Squamish explores middle school format 

Consultation underway to determine community support for major change

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The number of elementary school students in Squamish is getting close to out-numbering the available classroom spaces in the community's six schools for kids up to the age of 13.

So the School District 48 board of trustees is investigating whether the community supports the idea of converting Don Ross Secondary School (DRSS) into a middle school for students in Grades 7, 8 and 9 to alleviate the crowding. The school currently holds Grade 8 and 9 students from throughout the community while senior students in Squamish attend Howe Sound Secondary.

Peter Jory, the school district's director of technology, met with affected students and parents this week to share information about the possible change. He met with Grade 6 students in their schools then shared a presentation with anyone interested in the issue at a big meeting at DRSS on Tuesday, Oct. 22.

"It's an unusual configuration," Jory said of the current situation at Don Ross. "The whole idea of what middle years learning could look like, including Grade 7, has been on people's minds for the last couple of years. It's risen to the surface recently because we have an increase in enrollment in our bottom end and our demographic reports are showing that we're going to have more students entering the system than we had before."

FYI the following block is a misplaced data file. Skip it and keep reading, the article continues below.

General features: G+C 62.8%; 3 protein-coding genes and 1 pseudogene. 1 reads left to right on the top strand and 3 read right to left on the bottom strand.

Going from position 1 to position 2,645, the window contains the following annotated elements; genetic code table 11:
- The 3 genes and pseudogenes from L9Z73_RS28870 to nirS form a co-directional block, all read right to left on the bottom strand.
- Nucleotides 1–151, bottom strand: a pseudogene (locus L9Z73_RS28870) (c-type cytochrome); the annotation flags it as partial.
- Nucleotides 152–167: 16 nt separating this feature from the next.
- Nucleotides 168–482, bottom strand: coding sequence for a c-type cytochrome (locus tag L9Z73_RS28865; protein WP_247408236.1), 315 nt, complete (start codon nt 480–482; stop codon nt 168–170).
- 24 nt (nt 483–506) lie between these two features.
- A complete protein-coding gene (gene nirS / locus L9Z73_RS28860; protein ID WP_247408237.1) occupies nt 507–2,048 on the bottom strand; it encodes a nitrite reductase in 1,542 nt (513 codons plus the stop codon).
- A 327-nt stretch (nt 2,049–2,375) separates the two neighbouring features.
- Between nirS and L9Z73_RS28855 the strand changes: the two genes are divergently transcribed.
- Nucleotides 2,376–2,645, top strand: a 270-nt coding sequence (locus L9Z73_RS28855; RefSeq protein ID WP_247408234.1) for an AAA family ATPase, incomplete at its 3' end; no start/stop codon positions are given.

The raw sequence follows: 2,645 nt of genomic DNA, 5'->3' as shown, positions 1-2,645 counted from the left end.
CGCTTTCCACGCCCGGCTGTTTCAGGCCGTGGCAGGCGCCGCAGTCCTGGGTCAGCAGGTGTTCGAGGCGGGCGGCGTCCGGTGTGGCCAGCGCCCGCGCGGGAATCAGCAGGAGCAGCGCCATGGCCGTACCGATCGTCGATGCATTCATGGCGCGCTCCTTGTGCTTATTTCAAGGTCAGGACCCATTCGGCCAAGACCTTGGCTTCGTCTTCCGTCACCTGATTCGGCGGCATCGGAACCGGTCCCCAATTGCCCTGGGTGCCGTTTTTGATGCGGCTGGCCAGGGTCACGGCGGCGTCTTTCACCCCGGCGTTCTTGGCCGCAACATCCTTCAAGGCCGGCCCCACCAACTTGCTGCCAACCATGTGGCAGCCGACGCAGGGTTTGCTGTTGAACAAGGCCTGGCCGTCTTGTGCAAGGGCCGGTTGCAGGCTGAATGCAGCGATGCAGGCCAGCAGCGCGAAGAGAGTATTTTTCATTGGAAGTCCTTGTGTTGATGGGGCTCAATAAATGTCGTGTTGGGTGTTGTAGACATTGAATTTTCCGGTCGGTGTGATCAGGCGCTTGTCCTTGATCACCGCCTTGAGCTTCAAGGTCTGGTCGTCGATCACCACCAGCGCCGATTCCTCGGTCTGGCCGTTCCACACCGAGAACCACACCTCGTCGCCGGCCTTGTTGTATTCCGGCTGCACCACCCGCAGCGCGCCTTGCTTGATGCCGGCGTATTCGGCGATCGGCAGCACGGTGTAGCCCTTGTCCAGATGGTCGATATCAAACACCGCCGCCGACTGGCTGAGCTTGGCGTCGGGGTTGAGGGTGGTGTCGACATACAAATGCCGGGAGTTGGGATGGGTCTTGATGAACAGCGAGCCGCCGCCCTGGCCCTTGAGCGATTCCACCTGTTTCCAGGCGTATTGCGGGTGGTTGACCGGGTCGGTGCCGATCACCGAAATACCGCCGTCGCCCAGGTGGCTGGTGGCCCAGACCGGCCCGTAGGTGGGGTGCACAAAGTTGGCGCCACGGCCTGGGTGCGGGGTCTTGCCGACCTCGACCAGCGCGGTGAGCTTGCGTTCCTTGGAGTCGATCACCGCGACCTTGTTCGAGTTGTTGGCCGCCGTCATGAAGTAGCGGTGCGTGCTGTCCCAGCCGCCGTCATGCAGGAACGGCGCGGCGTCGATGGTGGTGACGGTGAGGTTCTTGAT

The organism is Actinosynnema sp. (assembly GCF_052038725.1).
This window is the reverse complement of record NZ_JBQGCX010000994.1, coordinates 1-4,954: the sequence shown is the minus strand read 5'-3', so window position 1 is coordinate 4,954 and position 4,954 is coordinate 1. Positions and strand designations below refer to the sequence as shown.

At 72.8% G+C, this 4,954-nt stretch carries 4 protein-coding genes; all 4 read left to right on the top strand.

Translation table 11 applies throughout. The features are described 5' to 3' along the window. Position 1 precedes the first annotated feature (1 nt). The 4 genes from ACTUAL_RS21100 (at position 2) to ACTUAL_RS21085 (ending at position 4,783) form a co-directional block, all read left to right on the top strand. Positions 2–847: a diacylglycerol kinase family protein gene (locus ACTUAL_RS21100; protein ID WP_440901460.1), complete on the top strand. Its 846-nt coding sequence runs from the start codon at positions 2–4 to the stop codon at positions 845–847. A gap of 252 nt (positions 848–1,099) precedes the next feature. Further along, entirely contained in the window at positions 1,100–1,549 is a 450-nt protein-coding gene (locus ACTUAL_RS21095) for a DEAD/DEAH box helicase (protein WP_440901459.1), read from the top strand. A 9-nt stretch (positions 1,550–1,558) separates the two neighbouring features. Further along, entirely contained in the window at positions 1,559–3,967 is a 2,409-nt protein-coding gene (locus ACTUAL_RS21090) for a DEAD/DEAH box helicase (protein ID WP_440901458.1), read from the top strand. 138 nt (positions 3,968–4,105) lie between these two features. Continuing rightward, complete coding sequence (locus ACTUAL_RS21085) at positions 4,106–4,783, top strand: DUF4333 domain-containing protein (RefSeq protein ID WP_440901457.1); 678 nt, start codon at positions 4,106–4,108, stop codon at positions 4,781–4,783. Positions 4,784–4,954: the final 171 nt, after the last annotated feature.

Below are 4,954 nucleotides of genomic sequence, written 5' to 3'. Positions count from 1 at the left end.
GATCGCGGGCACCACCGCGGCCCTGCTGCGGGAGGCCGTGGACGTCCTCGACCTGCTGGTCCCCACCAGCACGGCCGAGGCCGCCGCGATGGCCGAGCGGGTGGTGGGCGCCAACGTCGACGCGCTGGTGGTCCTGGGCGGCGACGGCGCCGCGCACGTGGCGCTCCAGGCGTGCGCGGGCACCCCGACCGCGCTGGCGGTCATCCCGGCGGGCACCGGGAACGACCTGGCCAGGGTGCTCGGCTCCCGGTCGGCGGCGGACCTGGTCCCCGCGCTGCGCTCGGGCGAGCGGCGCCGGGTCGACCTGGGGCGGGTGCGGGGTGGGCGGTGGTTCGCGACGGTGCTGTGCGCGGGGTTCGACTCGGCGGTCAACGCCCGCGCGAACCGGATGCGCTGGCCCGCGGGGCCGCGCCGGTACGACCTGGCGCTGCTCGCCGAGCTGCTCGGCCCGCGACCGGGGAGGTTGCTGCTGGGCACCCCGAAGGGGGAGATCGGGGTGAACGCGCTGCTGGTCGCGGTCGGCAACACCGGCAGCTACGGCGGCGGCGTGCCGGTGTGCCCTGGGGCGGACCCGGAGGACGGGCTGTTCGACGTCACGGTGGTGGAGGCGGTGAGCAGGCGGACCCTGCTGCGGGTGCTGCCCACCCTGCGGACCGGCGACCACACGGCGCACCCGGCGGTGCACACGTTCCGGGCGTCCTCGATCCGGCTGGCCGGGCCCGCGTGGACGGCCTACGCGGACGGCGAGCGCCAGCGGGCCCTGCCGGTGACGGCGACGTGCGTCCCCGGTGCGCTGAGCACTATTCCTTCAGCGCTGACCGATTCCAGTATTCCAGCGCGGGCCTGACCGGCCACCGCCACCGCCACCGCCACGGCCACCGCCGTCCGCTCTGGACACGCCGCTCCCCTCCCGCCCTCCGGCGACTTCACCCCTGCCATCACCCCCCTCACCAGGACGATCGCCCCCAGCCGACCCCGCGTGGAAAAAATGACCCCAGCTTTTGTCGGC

One way to deal with the space expected in coming years at the elementary level in Squamish and is to turn Don Ross into a middle school.

In anticipation of a possible move to a middle school model, Jory said consultation has already taken place with teachers.

According to Jory, there is no ideal configuration of grades but he noted there is research out there indicating there are many benefits to the middle school format.

"We are talking about a specific set of needs for students of that age group, emerging adolescents," said Jory.

Those impacted by a reconfiguration of the schools in Squamish or who are interested in sharing thoughts on the change are being asked to fill out a survey that will close on Nov. 5.

The results of the survey and all the other work on this issue done by the school district staff will be presented to the board of school trustees at a public board meeting on Nov. 13 in Squamish. The school trustees will make a decision and Jory said that decision could come on Nov. 13 or the trustees could request more information and push the decision out to a future meeting.

Parent Colin McCarthy attended the meeting at DRSS with interest as his son, Isaac, is a Grade 6 student in the French immersion program. He said the staff at DRSS seemed enthusiastic about the potential change.

"I attended this school and it was a version of middle school with Grades 8, 9 and 10," said McCarthy. "I can see the advantages and with this staff and the facilities I think it's a really good idea."

He has only one concern, and it's a concern shared by other parents with students currently in French immersion at the elementary school level. McCarthy said there could be a reduction in the amount of French instruction his son will get next year if the Grade 7 students move to DRSS.

That issue was identified as one requiring further discussion, and an information meeting about French immersion issues in Squamish is set for Monday, Oct. 29 at 7 p.m. at Squamish Elementary.



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